Lifestyles is about to return to the Electrical Audio Studios to record their sophomore album. Be on the lookout for that one.

 

 

New Video: The Cavemen Return with a Scuzzy and Boozy New Single Paired with Debauched Visuals

Earlier this year, I wrote about the Auckland, New Zealand-based punk rock quartet The Cavemen, and as you may recall, the band which was originally comprised of Paul Caveman (vocals), Jack Caveman (guitar, vocals), Nick Caveman (bass) and Jake Caveman (drums), formed while in high school — with the band’s founding members bonding over a shared love of glue and wild rock ‘n’ roll. After spending several years drinking and loitering around their hometown’s basements, graveyards and parking lots, the band’s original lineup honed their sound and over the course of 2014-2015 or so recorded their full-length debut, which received attention locally for material that could be roughly described as face-melting and furious punk that drew from The Ramones, The Cramps, The Stooges, The MC5 and others but thematically focused on grave-robbing, necrophilia and other weird shit with a sneering sense of humor; in fact, they’ve developed a reputation for being infamous — or as the band once claimed they were a “great band to clear a party.”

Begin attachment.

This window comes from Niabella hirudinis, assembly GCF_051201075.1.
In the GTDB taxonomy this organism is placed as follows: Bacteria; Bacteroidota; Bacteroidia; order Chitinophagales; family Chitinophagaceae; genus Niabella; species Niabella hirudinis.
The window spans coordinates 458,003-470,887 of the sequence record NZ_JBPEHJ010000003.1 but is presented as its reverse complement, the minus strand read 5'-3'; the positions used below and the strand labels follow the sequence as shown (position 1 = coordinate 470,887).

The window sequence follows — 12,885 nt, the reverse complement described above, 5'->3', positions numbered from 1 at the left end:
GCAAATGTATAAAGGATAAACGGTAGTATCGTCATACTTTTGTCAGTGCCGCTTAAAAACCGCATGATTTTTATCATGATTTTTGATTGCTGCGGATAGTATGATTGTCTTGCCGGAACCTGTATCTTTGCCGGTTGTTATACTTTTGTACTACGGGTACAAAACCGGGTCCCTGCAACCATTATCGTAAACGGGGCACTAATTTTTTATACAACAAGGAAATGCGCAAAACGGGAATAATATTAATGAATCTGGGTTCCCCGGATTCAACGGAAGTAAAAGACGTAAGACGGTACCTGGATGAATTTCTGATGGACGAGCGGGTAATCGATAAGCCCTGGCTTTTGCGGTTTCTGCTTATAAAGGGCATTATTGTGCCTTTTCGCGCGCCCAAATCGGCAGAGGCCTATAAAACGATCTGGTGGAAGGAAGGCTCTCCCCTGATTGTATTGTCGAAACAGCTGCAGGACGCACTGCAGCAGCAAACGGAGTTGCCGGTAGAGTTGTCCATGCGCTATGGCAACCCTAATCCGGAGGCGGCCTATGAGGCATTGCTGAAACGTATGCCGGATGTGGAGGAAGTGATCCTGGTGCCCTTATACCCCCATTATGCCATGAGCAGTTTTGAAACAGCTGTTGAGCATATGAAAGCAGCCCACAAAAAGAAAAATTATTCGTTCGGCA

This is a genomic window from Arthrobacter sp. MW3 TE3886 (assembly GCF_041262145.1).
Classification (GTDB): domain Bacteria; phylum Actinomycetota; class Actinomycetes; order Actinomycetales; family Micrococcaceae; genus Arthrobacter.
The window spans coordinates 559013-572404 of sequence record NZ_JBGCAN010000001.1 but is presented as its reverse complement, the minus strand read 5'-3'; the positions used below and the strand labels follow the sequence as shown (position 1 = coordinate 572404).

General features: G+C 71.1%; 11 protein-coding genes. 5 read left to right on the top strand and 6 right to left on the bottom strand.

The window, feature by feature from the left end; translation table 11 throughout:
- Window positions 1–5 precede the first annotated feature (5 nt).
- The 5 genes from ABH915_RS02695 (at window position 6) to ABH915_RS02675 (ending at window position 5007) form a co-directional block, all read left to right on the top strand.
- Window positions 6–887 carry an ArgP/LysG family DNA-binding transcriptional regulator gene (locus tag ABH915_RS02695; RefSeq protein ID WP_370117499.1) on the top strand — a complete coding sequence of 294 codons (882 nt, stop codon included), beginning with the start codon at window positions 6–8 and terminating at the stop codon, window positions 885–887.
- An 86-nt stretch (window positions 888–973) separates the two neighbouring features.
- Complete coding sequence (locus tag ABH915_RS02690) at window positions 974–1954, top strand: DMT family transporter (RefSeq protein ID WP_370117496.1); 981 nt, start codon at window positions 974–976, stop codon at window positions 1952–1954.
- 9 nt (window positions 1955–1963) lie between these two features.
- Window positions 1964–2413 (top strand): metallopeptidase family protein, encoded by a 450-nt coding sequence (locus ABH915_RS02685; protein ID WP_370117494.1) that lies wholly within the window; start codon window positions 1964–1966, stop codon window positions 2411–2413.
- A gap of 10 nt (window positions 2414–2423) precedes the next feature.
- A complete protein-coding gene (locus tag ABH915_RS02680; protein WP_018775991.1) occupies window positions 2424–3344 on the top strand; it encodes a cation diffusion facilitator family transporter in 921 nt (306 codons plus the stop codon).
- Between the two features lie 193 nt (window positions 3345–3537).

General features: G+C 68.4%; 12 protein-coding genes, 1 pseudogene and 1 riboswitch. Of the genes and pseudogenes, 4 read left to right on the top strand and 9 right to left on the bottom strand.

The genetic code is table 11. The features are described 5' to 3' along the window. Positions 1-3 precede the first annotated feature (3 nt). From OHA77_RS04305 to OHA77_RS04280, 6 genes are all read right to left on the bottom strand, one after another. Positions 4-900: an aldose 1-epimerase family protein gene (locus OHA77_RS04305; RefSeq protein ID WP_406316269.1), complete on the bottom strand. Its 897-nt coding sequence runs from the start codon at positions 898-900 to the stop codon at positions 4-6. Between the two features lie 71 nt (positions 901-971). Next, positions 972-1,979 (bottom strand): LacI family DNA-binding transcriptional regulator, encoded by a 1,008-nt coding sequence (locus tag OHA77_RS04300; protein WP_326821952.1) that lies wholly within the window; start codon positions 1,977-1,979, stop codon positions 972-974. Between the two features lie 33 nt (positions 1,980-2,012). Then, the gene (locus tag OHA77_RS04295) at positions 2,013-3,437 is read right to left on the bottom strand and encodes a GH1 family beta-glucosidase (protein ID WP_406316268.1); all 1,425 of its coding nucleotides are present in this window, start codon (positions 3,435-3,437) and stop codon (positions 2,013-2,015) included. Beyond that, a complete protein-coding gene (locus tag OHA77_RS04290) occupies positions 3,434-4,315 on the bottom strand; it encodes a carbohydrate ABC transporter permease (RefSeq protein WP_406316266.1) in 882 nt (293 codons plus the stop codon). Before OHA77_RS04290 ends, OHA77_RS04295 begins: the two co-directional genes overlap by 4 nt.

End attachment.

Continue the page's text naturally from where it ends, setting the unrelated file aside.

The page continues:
As the story goes, just two weeks before the members of The Cavemen were to relocate to London, they went on an infamous national tour to support their debut album, and unsurprisingly, the tour included an ill-fated graveyard tour that had to be canceled when the band’s Nick Caveman died in a tragic car accident: their tour van’s engine exploded, and as Nick Caveman was trying to see what was wrong, a passing motorist hit him. Now as you’d also recall, the British record label Dirty Water Records re-released their debut album for release in Europe and elsewhere, and from album single “Stand By Your Ghoul,” the band specialized in filthy, cretinous punk, centered around fuzzy power chords and howled lyrics. Unsurprisingly, the band has released the “Burn Out For Love” 7 inch and it’s a boozy, grimy and filthy punk ripper, full of power chords, amphetamine-fueled drummer and howled vocals. Sonically speaking, the song brings to mind, punk’s riotous boozy and revolutionary roots. 

The accompanying video is a cheap and scuzzy cut and paste job on the Mexican punksploitation film Intrepidos Punks featuring the prerequisite debauched orgy of car crashes, breasts and gratuitous biker violence. Enjoy!